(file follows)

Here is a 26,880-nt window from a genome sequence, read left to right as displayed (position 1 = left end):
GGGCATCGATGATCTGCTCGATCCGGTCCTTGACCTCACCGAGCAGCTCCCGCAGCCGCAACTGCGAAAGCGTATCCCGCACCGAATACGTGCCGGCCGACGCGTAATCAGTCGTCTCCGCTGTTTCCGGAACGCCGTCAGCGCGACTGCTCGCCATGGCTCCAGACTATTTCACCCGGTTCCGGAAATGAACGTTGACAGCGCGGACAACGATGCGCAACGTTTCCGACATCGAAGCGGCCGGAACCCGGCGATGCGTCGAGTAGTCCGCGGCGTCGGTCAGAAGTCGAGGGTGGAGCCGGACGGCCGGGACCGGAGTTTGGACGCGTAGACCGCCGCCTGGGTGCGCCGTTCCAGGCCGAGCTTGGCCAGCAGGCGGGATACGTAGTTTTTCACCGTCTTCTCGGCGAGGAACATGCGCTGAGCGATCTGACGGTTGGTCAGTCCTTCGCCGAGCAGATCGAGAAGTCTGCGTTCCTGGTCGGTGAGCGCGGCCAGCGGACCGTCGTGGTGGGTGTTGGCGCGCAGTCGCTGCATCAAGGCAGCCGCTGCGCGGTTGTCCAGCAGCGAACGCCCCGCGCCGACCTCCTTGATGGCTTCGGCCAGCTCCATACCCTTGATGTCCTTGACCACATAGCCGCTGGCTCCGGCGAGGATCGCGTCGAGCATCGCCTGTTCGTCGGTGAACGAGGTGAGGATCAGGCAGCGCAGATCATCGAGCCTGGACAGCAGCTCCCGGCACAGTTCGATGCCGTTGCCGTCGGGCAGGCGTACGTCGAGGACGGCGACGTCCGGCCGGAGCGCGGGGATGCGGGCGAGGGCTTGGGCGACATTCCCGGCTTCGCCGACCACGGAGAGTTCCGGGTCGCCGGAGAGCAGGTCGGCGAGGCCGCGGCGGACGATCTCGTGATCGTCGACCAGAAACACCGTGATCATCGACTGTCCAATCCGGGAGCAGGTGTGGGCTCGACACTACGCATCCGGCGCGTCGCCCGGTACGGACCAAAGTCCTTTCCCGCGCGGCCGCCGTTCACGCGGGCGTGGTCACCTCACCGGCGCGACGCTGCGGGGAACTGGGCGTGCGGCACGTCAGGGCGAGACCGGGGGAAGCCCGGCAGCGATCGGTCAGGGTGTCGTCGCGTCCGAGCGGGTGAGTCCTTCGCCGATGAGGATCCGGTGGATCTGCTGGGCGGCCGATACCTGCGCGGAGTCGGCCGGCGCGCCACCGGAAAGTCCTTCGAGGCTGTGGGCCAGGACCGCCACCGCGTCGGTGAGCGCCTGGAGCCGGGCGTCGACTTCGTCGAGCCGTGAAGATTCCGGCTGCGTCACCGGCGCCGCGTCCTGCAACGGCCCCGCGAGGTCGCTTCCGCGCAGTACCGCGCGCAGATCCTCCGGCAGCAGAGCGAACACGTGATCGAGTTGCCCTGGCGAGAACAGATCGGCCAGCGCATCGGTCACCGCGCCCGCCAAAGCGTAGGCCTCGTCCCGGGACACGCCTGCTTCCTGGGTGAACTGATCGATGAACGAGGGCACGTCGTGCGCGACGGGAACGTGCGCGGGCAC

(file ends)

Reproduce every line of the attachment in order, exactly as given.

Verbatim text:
Here is a 26,880-nt window from a genome sequence, read left to right as displayed (position 1 = left end):
GGGCATCGATGATCTGCTCGATCCGGTCCTTGACCTCACCGAGCAGCTCCCGCAGCCGCAACTGCGAAAGCGTATCCCGCACCGAATACGTGCCGGCCGACGCGTAATCAGTCGTCTCCGCTGTTTCCGGAACGCCGTCAGCGCGACTGCTCGCCATGGCTCCAGACTATTTCACCCGGTTCCGGAAATGAACGTTGACAGCGCGGACAACGATGCGCAACGTTTCCGACATCGAAGCGGCCGGAACCCGGCGATGCGTCGAGTAGTCCGCGGCGTCGGTCAGAAGTCGAGGGTGGAGCCGGACGGCCGGGACCGGAGTTTGGACGCGTAGACCGCCGCCTGGGTGCGCCGTTCCAGGCCGAGCTTGGCCAGCAGGCGGGATACGTAGTTTTTCACCGTCTTCTCGGCGAGGAACATGCGCTGAGCGATCTGACGGTTGGTCAGTCCTTCGCCGAGCAGATCGAGAAGTCTGCGTTCCTGGTCGGTGAGCGCGGCCAGCGGACCGTCGTGGTGGGTGTTGGCGCGCAGTCGCTGCATCAAGGCAGCCGCTGCGCGGTTGTCCAGCAGCGAACGCCCCGCGCCGACCTCCTTGATGGCTTCGGCCAGCTCCATACCCTTGATGTCCTTGACCACATAGCCGCTGGCTCCGGCGAGGATCGCGTCGAGCATCGCCTGTTCGTCGGTGAACGAGGTGAGGATCAGGCAGCGCAGATCATCGAGCCTGGACAGCAGCTCCCGGCACAGTTCGATGCCGTTGCCGTCGGGCAGGCGTACGTCGAGGACGGCGACGTCCGGCCGGAGCGCGGGGATGCGGGCGAGGGCTTGGGCGACATTCCCGGCTTCGCCGACCACGGAGAGTTCCGGGTCGCCGGAGAGCAGGTCGGCGAGGCCGCGGCGGACGATCTCGTGATCGTCGACCAGAAACACCGTGATCATCGACTGTCCAATCCGGGAGCAGGTGTGGGCTCGACACTACGCATCCGGCGCGTCGCCCGGTACGGACCAAAGTCCTTTCCCGCGCGGCCGCCGTTCACGCGGGCGTGGTCACCTCACCGGCGCGACGCTGCGGGGAACTGGGCGTGCGGCACGTCAGGGCGAGACCGGGGGAAGCCCGGCAGCGATCGGTCAGGGTGTCGTCGCGTCCGAGCGGGTGAGTCCTTCGCCGATGAGGATCCGGTGGATCTGCTGGGCGGCCGATACCTGCGCGGAGTCGGCCGGCGCGCCACCGGAAAGTCCTTCGAGGCTGTGGGCCAGGACCGCCACCGCGTCGGTGAGCGCCTGGAGCCGGGCGTCGACTTCGTCGAGCCGTGAAGATTCCGGCTGCGTCACCGGCGCCGCGTCCTGCAACGGCCCCGCGAGGTCGCTTCCGCGCAGTACCGCGCGCAGATCCTCCGGCAGCAGAGCGAACACGTGATCGAGTTGCCCTGGCGAGAACAGATCGGCCAGCGCATCGGTCACCGCGCCCGCCAAAGCGTAGGCCTCGTCCCGGGACACGCCTGCTTCCTGGGTGAACTGATCGATGAACGAGGGCACGTCGTGCGCGACGGGAACGTGCGCGGGCAC